The Room (2003)


This week, I’ve decided to change a bit the ethics of MUST, so beware because if you decide to take this advice your life will never be the same. For those who haven’t heard about this movie after all the fuzz surrounding James Franco, Greg Sestero and Tommy Wiseau, trust me you’re about to walk into a new world in which nothing is normal and in which guys play American football with tuxedos. From a love affair to a woman who is not devastated at all for having breast cancer but who is upset with her daughter because she wants to ditch a guy who is going to buy her a house, ladies and gentlemen this is The Room.

Forget everything you know about love and trust and get ready to meet Johnny (Tommy Wiseau), a man who has the most incomprehensible accent I’ve ever heard and who loves to say “Oh hi!”. Johnny is in love with Lisa (Juliette Danielle) who wants to cheat him with Mark (Greg Sestero)… The problem is that Mark is Johnny’s best friend but in the end but thanks to Lisa’s persuasion skills no one gives a damn! Yeah everyone loves a good love triangle, especially with “sexy” scenes in the middle… But wait there’s more! You will meet the greatest mother of all time, Lisa’s mother, Claudette (Carolyn Minnott)… A woman who gives the best advices to her daughter, including not marrying with the guy you are in love with if the other one wants to buy you a house. And at last but not the least you will meet a series of unconventional and silly characters like Denny (Philip Haldiman), a creepy young boy who wants to see Johnny and Lisa in bed and who is in love with her (Everyone in the movie is in love with Lisa!) . Denny is the youngest character in the movie but is interpreted by the oldest actor in the cast (Tommy’s age remains a mystery for me and Claudette is only there to say crappy lines). So prepare yourselves for an hour and half of these guys hanging around, jumping from scene to scene while they say hi all the time to each other. But wait there’s more…

When The Room was first released, the bad reactions led it to become a box office flop… Seriously no one wanted to see it and Tommy spent a considerable amount of money trying to sell the movie. He gave is best to fulfill his dreams, he had the money (read The Disaster Artist for more details surrounding Tommy’s fortune, he had the confidence, he had a vision but unfortunately he had no talent. By that time, the cast and crew had lost faith in the movie (Well, no one besides Tommy had faith in it…) but suddenly, out of nowhere, a couple of guys walks into a movie theater and I don’t know if this was a sign of god or anything like that but when those guys read in their tickets a small note regarding that there were no refunds, they knew that the movie they were about to see was going to be an unforgettable experience. And when those guys left the theater, the flop became a legend, an icon and a huge hit with legions of fans all around the world ready to pay a couple of bucks to see Mr. Tommy himself live alongside with a screening of the movie. Screening after screening, night after night, Tommy was finally watching his dreams being fulfilled and even if it wasn’t Oscar material like he wanted it to be… He managed to direct, written, produce and preform in the best worst movie ever made.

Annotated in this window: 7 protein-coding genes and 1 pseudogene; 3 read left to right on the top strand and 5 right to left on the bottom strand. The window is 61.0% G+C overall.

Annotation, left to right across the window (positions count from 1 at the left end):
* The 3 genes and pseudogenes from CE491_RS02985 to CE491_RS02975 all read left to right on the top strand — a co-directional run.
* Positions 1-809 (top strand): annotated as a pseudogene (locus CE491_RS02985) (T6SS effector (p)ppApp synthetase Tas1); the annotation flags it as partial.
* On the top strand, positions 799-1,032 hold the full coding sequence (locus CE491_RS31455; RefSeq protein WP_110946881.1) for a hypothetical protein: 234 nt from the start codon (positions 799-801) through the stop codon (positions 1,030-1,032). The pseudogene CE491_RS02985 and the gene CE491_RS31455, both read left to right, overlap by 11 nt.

Now, more than 10 years after its release, The Room is known all around the world for the peculiar dialogues, for Tommy’s terrific acting skills and for spoons… In the screenings, people dress like their favorite characters from the movie and interact with the characters in some of the most iconic scenes. From plastic spoons being thrown to the screens to repeating some of the amazing quotes of the movie, watching Wiseau’s movie is like entering a parallel universe in which bad becomes good and in which people have the fun of their lives witnessing a poor guy being cheated by his best friend. This week’s MUST is my way to invite you to experience a new reality and to give you an opportunity to be part of the large number of people who has witnessed the scene in which Tommy yells, in despair, “You’re tearing me apart, Lisa!”.  Amazingly funny and bad in every sense of the word, The Room is Wiseau’s ticket to fulfill his dreams and it’s the best experience you can have with a bad movie. Gather your friends and watch this as soon as possible. You’ll laugh, you’ll cry and you’ll probably hate me if you end up disliking this experience but trust me, this is a movie I will remember for the rest of my life.



About Time (2013)


  • Directed by: Richard Curtis
  • With: Domhnall Gleeson, Rachel McAdams, Bill Nighy
  • 123 Minutes

Rachel McAdams and Domhnall Gleeson are a weird combination that worked pleasantly well. Thanks to Richard Curtis, McAdams is no longer the face of cheesy romantic comedies and I left the theater stunned with one of the most beautiful stories I’ve ever seen. I cried, I laughed and here I am convincing you to the same!